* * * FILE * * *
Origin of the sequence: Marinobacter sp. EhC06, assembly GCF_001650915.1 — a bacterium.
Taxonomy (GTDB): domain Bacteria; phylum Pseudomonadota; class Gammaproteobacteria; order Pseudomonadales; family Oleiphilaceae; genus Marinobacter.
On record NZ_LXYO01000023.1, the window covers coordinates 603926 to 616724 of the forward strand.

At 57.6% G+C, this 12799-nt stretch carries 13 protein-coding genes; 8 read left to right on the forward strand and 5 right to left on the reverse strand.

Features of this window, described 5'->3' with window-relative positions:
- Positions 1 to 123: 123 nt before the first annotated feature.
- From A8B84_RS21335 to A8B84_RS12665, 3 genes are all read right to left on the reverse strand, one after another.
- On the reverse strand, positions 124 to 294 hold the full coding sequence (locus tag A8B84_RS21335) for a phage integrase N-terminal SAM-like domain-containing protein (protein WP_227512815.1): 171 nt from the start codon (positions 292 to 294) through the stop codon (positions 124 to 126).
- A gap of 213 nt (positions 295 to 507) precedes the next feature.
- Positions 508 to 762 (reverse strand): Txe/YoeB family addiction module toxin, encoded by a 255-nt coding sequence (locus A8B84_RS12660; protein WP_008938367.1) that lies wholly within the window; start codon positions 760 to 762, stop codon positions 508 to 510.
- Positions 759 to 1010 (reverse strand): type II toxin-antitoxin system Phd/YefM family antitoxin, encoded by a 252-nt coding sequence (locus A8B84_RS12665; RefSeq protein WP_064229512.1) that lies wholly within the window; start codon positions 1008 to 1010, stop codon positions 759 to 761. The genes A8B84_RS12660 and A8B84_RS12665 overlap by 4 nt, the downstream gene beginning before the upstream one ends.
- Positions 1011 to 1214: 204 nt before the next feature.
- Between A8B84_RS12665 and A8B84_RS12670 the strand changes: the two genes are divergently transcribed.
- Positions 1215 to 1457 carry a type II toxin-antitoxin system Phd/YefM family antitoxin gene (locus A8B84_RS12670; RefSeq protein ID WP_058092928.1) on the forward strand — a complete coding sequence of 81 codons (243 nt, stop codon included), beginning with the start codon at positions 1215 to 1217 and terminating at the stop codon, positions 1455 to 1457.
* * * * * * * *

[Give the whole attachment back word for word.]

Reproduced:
Origin of the sequence: Marinobacter sp. EhC06, assembly GCF_001650915.1 — a bacterium.
Taxonomy (GTDB): domain Bacteria; phylum Pseudomonadota; class Gammaproteobacteria; order Pseudomonadales; family Oleiphilaceae; genus Marinobacter.
On record NZ_LXYO01000023.1, the window covers coordinates 603926 to 616724 of the forward strand.

At 57.6% G+C, this 12799-nt stretch carries 13 protein-coding genes; 8 read left to right on the forward strand and 5 right to left on the reverse strand.

Features of this window, described 5'->3' with window-relative positions:
- Positions 1 to 123: 123 nt before the first annotated feature.
- From A8B84_RS21335 to A8B84_RS12665, 3 genes are all read right to left on the reverse strand, one after another.
- On the reverse strand, positions 124 to 294 hold the full coding sequence (locus tag A8B84_RS21335) for a phage integrase N-terminal SAM-like domain-containing protein (protein WP_227512815.1): 171 nt from the start codon (positions 292 to 294) through the stop codon (positions 124 to 126).
- A gap of 213 nt (positions 295 to 507) precedes the next feature.
- Positions 508 to 762 (reverse strand): Txe/YoeB family addiction module toxin, encoded by a 255-nt coding sequence (locus A8B84_RS12660; protein WP_008938367.1) that lies wholly within the window; start codon positions 760 to 762, stop codon positions 508 to 510.
- Positions 759 to 1010 (reverse strand): type II toxin-antitoxin system Phd/YefM family antitoxin, encoded by a 252-nt coding sequence (locus A8B84_RS12665; RefSeq protein WP_064229512.1) that lies wholly within the window; start codon positions 1008 to 1010, stop codon positions 759 to 761. The genes A8B84_RS12660 and A8B84_RS12665 overlap by 4 nt, the downstream gene beginning before the upstream one ends.
- Positions 1011 to 1214: 204 nt before the next feature.
- Between A8B84_RS12665 and A8B84_RS12670 the strand changes: the two genes are divergently transcribed.
- Positions 1215 to 1457 carry a type II toxin-antitoxin system Phd/YefM family antitoxin gene (locus A8B84_RS12670; RefSeq protein ID WP_058092928.1) on the forward strand — a complete coding sequence of 81 codons (243 nt, stop codon included), beginning with the start codon at positions 1215 to 1217 and terminating at the stop codon, positions 1455 to 1457.